who can campaign and make political statements in the military, and who cannot.
And I think it's a very important thing, distinction, so.
GWEN IFILL: Sure.
Dan, do you want to take that?
DAN BALZ: Yeah.
I mean, it's a very important question, and a good one, because we
have seen in this campaign, it seems, more military people coming out and endorsing one
candidate or the other.
Most of them are retired, let's be - let's be honest.
But we've also seen some criticism of some of the people who have been very high profile
in their endorsements of one candidate or the other.
There's discomfort that we can see within the military about the degree to which the
military is being politicized, as is every other part of the government.
And I think - I mean, I think that's an important and legitimate concern.
GWEN IFILL: Molly?
MOLLY BALL: Yeah, you saw generals on stage at both political conventions this year.
You had General Flynn at the Republican Convention and General Allen at the Democratic
And there are a lot of people in the military who are uneasy with that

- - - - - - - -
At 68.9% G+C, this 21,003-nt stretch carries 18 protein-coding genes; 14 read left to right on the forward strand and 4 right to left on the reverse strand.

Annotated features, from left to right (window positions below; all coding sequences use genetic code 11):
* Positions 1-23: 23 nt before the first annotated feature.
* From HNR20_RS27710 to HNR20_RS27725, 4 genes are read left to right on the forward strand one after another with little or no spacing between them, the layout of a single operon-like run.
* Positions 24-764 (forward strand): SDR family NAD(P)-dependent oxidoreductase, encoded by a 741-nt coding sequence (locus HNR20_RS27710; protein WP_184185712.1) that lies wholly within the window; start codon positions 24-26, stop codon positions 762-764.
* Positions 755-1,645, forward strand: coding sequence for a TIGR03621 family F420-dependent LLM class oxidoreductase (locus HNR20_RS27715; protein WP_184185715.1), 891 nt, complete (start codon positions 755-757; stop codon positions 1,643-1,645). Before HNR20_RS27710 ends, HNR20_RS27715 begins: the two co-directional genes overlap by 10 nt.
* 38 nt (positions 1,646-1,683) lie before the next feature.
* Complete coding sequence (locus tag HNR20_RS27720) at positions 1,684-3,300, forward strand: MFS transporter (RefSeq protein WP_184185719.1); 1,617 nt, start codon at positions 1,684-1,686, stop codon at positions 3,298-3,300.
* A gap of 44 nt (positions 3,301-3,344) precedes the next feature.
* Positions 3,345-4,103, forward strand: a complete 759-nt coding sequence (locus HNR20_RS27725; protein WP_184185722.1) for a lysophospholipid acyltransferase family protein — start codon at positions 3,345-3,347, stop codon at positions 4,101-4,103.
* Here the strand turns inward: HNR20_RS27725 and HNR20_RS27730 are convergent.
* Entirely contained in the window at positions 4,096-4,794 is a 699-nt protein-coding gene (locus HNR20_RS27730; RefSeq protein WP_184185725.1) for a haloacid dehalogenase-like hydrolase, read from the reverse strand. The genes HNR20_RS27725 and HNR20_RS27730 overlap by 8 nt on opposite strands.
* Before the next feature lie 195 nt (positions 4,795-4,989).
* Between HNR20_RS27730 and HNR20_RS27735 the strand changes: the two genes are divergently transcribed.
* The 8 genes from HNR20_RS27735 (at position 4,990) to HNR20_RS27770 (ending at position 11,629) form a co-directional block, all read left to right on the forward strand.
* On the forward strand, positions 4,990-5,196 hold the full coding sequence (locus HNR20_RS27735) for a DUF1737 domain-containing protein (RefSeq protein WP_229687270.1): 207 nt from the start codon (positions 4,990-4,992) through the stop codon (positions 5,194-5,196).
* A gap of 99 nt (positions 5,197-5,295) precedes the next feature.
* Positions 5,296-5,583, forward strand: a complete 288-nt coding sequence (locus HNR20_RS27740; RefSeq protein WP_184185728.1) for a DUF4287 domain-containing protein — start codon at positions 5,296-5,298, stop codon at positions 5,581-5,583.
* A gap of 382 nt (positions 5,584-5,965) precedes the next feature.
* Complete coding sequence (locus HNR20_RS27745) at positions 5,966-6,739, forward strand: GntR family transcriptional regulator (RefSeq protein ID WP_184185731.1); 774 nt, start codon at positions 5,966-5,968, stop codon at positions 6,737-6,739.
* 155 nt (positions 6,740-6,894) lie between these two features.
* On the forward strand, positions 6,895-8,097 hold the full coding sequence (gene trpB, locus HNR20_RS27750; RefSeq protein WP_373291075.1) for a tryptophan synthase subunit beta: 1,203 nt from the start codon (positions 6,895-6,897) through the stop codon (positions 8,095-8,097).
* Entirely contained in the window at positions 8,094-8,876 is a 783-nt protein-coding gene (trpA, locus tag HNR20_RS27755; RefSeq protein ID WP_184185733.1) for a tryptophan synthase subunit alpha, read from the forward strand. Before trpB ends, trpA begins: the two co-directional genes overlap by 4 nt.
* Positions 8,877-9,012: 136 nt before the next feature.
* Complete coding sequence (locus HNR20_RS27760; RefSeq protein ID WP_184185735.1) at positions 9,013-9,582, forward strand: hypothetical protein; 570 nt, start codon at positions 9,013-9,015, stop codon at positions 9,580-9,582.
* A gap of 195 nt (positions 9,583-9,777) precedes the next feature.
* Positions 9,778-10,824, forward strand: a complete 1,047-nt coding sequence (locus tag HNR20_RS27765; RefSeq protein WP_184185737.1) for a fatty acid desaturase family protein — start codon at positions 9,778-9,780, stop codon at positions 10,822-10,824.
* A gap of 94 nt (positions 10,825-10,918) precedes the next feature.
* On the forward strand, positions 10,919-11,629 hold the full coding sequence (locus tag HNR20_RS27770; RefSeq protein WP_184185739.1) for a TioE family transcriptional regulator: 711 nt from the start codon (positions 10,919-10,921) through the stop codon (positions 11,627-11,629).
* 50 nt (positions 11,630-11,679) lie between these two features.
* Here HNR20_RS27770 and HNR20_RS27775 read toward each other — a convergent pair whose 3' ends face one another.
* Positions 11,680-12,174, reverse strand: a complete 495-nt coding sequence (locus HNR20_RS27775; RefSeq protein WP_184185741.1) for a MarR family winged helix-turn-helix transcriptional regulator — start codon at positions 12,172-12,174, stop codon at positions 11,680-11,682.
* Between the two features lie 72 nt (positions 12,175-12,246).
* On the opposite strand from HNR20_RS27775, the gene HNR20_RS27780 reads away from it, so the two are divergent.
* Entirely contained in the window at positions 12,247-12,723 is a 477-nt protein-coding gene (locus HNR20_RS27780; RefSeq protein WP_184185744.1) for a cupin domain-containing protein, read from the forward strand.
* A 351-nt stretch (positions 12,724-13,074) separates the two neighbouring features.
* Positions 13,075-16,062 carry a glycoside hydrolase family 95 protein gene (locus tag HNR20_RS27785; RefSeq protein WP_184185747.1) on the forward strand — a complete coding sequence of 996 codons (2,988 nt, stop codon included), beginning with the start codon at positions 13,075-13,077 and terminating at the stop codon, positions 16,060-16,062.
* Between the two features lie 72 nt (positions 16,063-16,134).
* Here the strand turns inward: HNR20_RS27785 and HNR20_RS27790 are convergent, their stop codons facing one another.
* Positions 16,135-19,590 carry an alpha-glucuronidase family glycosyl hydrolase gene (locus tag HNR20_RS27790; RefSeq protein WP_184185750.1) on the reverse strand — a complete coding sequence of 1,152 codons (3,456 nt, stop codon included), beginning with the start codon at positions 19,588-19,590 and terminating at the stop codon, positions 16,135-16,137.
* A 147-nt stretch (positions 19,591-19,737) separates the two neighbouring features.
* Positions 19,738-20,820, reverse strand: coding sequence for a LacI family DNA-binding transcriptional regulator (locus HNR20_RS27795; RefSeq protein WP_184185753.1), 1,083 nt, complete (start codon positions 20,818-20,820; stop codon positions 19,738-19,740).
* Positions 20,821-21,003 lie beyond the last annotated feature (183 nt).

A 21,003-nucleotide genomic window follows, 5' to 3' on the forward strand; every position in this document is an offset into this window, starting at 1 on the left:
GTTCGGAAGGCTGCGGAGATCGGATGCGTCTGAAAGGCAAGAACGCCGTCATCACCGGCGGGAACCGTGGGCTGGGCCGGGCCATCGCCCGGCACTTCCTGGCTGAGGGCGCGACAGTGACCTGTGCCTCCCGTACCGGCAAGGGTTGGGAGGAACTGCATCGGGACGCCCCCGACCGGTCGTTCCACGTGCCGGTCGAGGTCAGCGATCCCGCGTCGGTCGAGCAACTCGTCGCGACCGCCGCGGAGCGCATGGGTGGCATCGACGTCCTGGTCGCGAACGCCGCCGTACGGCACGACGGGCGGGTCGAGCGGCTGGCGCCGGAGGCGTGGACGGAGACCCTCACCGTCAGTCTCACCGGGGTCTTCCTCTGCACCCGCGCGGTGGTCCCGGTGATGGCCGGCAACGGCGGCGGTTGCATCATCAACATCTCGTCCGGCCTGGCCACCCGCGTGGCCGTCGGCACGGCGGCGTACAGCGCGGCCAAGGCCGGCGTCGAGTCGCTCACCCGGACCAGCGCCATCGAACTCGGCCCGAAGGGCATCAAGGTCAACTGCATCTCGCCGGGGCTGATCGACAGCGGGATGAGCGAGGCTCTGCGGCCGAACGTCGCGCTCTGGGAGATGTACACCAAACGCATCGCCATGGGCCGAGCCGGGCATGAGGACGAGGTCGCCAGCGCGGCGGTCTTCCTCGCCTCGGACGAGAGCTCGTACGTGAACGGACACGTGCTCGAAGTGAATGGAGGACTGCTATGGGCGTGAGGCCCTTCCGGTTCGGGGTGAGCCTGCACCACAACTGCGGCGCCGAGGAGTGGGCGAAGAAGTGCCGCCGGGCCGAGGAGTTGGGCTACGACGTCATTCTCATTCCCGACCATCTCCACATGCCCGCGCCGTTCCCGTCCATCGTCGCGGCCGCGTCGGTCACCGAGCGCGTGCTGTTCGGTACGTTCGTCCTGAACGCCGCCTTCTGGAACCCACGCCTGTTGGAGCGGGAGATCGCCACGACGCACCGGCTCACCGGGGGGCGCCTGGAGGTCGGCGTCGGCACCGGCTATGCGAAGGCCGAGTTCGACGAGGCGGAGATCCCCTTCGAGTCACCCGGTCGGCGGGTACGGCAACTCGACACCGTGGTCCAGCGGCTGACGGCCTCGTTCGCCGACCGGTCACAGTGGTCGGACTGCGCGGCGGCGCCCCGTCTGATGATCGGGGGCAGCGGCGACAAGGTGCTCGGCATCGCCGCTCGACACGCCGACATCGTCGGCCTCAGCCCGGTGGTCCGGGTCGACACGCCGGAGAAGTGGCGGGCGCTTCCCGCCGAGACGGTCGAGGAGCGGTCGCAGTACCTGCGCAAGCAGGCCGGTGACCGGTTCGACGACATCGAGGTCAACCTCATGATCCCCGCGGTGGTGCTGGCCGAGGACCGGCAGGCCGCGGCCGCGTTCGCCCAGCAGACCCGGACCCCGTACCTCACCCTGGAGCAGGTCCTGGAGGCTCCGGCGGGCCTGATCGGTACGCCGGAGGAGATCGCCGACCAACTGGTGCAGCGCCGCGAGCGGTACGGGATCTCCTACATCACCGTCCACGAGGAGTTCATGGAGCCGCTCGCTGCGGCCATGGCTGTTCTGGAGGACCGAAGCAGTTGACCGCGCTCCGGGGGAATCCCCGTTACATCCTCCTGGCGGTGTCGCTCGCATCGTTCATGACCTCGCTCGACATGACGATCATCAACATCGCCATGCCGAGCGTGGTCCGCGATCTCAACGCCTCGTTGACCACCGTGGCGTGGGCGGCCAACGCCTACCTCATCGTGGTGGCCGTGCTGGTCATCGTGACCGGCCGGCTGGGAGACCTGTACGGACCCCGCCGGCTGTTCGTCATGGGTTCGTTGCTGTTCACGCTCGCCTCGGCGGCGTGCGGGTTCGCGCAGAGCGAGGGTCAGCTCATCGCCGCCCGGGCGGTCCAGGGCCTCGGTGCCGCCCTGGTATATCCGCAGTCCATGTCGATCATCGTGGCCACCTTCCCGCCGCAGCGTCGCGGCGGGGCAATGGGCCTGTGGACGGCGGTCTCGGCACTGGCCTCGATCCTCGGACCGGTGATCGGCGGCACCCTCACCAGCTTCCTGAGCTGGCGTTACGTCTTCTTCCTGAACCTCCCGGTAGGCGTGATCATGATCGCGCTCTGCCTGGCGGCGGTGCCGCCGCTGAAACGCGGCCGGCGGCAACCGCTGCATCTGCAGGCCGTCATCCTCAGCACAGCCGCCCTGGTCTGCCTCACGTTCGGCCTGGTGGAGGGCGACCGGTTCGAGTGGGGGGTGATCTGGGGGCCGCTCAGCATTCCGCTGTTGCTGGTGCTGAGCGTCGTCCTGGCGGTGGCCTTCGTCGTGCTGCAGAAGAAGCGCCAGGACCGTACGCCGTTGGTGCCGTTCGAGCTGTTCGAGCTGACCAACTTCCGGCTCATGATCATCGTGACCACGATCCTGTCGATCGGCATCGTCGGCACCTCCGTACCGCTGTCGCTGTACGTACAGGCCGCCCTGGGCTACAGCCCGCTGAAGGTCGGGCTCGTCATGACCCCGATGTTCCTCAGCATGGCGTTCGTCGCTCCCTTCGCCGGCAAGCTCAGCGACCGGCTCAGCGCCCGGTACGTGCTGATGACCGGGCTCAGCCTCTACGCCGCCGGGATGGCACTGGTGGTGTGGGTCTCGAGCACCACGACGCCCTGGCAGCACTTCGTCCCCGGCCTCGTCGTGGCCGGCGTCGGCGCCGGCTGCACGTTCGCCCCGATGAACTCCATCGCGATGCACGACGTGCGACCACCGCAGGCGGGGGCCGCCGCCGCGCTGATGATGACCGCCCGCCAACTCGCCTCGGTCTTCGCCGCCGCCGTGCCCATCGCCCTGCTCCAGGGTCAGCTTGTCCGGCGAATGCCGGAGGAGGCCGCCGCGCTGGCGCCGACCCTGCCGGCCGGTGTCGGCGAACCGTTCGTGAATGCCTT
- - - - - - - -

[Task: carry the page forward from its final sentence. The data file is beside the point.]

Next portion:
level of political involvement, with lending - especially General Allen, you know,
brought a bunch of people on stage with him, really seeming to seek to lend the
imprimatur of the American military.
And, you know, I spoke to Marine General Mattis, who really objects to this kind of
thing, really feels that for the military to continue to be an independent and trusted
and nonpartisan organization - which it is; people trust the military very much - it
shouldn't be politicized like this.
So I think this is controversial thing within the military.
GWEN IFILL: Thank you.
QUESTION: Do you think that this year's campaign has showed the need to have
more than two major traditional political parties?
GWEN IFILL: Who wants to tackle that?
MICHAEL SCHERER: I'll take it.
I think it's been fascinating in that regard,
because what we've seen is a real unevenness in how the political parties have handled
The Democratic Party is a unified party, for the most part.
There are disagreements within it, but it is cogent, it's coherent.
Republican Party has been far less coherent.
And you have, at the same time -
GWEN IFILL: What do you mean when you say "coherent"?
MICHAEL SCHERER: That what the basic premise of the party, the basic beliefs, the
basic ideology is very much up for grabs.
What Donald Trump talks about when he talks about conservatism is not what many